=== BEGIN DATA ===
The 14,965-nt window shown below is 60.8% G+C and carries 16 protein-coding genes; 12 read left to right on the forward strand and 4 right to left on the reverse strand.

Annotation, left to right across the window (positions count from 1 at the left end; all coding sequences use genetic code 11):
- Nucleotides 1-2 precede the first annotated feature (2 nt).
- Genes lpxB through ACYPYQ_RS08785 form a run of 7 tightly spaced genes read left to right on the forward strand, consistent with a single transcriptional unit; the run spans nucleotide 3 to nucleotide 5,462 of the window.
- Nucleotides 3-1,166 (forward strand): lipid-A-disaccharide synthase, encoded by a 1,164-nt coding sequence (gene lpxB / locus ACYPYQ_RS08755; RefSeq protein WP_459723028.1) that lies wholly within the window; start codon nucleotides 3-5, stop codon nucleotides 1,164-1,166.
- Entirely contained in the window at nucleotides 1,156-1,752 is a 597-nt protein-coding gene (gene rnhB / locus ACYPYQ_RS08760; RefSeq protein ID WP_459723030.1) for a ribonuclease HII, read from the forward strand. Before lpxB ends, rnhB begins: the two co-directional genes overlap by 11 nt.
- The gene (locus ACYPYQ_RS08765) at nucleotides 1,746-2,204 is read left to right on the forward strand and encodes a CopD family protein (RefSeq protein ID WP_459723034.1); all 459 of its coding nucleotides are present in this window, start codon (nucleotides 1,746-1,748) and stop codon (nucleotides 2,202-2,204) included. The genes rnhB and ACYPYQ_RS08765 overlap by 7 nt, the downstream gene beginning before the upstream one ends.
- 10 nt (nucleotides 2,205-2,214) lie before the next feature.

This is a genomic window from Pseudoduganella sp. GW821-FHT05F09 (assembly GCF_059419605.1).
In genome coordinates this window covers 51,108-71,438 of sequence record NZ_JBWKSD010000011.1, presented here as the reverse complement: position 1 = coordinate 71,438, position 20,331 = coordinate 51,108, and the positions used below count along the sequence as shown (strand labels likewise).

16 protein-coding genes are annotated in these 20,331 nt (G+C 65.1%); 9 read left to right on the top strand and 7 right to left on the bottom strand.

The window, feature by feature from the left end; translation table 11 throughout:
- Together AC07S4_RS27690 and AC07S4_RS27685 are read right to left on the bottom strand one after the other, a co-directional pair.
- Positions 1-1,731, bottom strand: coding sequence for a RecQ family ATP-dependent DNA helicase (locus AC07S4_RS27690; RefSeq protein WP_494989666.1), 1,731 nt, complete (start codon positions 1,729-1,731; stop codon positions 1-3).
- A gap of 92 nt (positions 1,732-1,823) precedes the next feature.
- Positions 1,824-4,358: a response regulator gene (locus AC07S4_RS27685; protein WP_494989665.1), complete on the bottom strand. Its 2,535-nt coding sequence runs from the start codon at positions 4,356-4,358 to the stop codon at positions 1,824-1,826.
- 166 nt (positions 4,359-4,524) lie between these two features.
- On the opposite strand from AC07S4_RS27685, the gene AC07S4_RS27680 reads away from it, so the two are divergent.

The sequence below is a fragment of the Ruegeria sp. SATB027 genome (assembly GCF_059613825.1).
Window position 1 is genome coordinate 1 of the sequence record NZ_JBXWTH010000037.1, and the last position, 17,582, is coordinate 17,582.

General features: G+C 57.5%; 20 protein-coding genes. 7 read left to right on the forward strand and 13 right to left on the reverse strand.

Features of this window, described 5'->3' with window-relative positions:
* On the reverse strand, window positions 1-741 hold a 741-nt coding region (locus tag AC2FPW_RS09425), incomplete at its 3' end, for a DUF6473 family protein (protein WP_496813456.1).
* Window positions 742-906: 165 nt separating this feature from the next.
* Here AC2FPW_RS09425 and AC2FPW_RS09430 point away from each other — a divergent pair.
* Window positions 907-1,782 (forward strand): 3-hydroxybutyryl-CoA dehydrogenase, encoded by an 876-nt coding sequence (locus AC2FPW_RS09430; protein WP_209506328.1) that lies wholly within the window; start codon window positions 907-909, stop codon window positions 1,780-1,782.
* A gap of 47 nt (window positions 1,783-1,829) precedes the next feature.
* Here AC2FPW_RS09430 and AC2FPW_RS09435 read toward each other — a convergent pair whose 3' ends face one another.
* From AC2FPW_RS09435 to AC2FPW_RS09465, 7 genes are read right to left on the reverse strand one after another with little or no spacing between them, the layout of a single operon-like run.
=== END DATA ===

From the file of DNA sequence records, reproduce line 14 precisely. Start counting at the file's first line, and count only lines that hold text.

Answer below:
- Positions 1-1,731, bottom strand: coding sequence for a RecQ family ATP-dependent DNA helicase (locus AC07S4_RS27690; RefSeq protein WP_494989666.1), 1,731 nt, complete (start codon positions 1,729-1,731; stop codon positions 1-3).